Like most websites we use cookies to improve your experience and provide us with anonymous visitor information. If you are happy with this use of cookies click OK.
Read more about our use of cookies and how you can switch off cookies in our Privacy Policy. [x] Close

Family Law Blog

Comment on divorce & family law 

Setting the record straight on family and divorce law myths

Setting the record straight on family and divorce law myths.

There are some incredible myths around divorce that simply won’t go away. We take a look at some of the most common.

During my career as a family lawyer, I have received many calls from clients who have been under the impression that certain laws relating to divorce exist when the reality is completely the opposite.

I never cease to be amazed at some of the ‘myths’ that do the rounds, some of which are quite worrying, and even sad. Often people who understandably have a limited knowledge of family law have completely the wrong end of the stick in terms of how family law really works. As experts in the field, don’t we have a duty to try and make sure the right messages get out there and these myths are stamped out once and for all?

Below, I have picked out just a few examples of the questions I am regularly asked to try to dispel some of the myths.

Am I automatically divorced after 5 years?

In short, no. This is a common misconception. There is no period of time in England and Wales which entitles a person to an automatic divorce. There is a formal process, involving the filing of forms, that is required if you wish to bring an end to a marriage.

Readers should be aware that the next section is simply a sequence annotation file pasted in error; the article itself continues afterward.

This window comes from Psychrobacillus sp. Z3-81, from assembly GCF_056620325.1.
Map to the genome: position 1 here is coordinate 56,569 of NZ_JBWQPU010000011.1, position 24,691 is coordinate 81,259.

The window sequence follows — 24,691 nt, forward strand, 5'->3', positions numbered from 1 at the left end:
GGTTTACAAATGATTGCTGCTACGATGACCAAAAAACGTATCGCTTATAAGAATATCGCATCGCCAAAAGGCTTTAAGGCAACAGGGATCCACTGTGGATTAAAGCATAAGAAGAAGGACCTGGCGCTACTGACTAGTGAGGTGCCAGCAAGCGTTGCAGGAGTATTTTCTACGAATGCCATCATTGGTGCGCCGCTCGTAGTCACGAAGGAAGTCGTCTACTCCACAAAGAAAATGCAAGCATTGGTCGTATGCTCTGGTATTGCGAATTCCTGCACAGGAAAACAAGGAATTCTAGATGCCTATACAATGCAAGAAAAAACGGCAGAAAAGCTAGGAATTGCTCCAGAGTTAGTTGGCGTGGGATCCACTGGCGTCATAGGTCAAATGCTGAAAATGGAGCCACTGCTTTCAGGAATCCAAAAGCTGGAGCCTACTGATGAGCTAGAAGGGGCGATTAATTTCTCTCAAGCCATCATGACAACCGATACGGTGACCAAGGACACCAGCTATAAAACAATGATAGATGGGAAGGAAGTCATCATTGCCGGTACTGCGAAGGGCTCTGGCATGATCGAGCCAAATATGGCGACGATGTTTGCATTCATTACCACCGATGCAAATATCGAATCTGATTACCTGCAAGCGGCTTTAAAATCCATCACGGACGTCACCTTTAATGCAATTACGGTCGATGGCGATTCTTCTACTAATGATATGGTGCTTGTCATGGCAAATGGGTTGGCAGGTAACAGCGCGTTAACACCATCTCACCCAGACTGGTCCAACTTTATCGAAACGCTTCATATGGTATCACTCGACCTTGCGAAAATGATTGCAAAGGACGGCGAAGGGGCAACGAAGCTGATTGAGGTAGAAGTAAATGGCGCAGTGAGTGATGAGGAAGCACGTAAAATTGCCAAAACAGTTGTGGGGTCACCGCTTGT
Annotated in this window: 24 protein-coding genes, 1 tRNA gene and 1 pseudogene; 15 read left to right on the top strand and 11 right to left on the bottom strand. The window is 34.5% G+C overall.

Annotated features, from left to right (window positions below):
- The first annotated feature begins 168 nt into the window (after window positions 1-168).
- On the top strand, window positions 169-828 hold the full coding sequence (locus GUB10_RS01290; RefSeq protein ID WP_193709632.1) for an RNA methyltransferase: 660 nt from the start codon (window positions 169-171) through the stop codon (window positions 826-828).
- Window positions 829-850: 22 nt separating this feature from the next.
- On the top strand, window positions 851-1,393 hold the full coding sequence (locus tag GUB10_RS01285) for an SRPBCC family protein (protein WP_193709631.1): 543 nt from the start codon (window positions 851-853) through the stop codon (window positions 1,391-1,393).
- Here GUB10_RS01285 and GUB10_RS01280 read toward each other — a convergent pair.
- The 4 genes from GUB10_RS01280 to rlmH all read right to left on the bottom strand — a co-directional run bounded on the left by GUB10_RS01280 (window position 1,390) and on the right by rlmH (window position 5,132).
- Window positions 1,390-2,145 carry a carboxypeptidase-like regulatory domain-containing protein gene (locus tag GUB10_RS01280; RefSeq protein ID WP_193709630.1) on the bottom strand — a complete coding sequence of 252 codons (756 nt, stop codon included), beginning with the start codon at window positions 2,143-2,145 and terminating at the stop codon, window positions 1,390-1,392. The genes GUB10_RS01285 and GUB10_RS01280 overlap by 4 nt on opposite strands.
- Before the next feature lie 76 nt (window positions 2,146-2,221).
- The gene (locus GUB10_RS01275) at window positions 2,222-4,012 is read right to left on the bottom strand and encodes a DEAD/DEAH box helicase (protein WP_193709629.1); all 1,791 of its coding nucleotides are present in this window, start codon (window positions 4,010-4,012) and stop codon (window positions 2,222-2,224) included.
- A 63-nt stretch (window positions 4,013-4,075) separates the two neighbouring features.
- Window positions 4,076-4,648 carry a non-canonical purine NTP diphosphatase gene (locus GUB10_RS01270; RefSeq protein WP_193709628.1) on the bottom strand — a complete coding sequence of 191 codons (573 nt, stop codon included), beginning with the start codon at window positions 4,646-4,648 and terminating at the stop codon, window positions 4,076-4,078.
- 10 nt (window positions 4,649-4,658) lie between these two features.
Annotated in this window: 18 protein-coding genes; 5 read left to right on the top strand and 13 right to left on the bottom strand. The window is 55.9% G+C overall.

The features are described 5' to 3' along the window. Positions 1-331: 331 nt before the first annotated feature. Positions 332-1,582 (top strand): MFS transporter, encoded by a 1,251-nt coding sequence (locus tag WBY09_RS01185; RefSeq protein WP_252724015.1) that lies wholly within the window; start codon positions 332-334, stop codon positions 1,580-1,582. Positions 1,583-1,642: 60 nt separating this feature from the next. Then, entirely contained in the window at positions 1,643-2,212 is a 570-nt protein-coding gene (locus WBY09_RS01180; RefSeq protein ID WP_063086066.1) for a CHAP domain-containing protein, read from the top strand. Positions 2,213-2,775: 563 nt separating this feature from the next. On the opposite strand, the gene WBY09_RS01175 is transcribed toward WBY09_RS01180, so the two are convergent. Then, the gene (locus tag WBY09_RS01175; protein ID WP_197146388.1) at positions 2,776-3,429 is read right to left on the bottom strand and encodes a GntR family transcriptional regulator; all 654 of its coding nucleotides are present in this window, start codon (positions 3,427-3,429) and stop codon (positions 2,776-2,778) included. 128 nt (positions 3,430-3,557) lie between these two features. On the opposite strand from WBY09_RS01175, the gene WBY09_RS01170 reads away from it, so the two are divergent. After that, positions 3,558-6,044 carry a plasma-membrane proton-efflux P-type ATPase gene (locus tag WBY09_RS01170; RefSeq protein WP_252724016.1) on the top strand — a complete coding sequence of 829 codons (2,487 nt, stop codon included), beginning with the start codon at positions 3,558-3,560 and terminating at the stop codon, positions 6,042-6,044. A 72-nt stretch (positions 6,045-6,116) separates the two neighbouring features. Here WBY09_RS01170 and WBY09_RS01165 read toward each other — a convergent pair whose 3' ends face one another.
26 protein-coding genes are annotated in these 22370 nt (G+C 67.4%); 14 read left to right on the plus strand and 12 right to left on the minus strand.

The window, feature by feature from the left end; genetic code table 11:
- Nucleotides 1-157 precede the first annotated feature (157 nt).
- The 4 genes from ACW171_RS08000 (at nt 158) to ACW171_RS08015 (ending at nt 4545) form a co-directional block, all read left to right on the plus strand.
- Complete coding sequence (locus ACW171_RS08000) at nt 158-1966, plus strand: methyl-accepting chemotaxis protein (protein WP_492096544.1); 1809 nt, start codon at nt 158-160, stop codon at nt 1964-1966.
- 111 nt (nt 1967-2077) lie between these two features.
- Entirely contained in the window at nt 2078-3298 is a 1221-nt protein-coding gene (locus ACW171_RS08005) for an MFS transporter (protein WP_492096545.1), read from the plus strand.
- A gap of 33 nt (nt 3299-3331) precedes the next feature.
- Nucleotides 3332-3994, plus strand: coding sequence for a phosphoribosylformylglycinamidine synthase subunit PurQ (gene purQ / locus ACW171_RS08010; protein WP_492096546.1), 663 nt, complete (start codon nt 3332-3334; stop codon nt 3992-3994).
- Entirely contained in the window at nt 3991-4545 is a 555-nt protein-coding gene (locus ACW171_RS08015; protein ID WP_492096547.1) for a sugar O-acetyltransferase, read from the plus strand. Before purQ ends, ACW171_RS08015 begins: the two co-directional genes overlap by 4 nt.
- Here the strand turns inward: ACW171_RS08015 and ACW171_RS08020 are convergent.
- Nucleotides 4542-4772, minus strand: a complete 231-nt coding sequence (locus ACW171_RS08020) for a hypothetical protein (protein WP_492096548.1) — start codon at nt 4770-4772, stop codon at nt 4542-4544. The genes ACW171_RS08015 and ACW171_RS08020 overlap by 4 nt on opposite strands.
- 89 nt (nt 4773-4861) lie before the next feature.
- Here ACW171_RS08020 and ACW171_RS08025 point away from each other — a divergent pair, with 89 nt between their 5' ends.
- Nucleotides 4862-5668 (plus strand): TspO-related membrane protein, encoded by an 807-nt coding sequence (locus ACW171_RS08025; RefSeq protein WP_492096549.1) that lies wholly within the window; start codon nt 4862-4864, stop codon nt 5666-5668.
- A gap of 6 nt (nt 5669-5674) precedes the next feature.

Can wives be asked to pay maintenance to their ex-husband?

Yes, they can. More women are becoming the main breadwinners and, where there is a need, the court can make what is known as a spousal maintenance award against a wife in favour of a husband. The same rules apply to both sexes.

I am a separated father. Am I only allowed to see my children on weekends?

No! There are no set days when fathers (or mothers, as the case may be) have contact with their children. Every family is unique and arrangements which may work for one family may be completely wrong for another. When arrangements for contact are being made, work commitments of both parents are taken into account to ensure that children can spend quality time with both of their parents.

Do the children automatically live with their mother if we separate?

There is no automatic presumption that children should live with a particular parent.

When parents separate, they can agree between themselves where the children will live and contact arrangements for the parents they don’t live with. It is only if parents cannot agree that the courts might get involved and grant what is known as a child arrangements order which will set out details where the child will live etc (assuming father is named on the birth certificate). We would always advise parents to try and sort out these arrangements without going to court though.

Do the school have to keep both parents informed of our child’s progress?

I am often contacted by parents who are frustrated that the school will not keep them informed of their child’s developments because their child does not live with them. The school should keep each person with parental responsibility informed when requested to do so. It is always best for parents to be able to communicate directly so that they can discuss day-to-day matters, such as schooling, together. Where this is not possible, a parent should feel able to speak to their child’s teacher.

This is just a small sample of the many myths that are out there and by no means a comprehensive list. Perhaps this just highlights the importance of getting advice from a specialist family lawyer who will dispel the myths and give you the relevant advice you need in your particular circumstances.

Rebecca Franklin
Family lawyer, Birmingham


Receive your FREE guide

Your free guide will be available to download immediately and a copy sent by email. Your email address will not be used to send any further correspondence without your permission.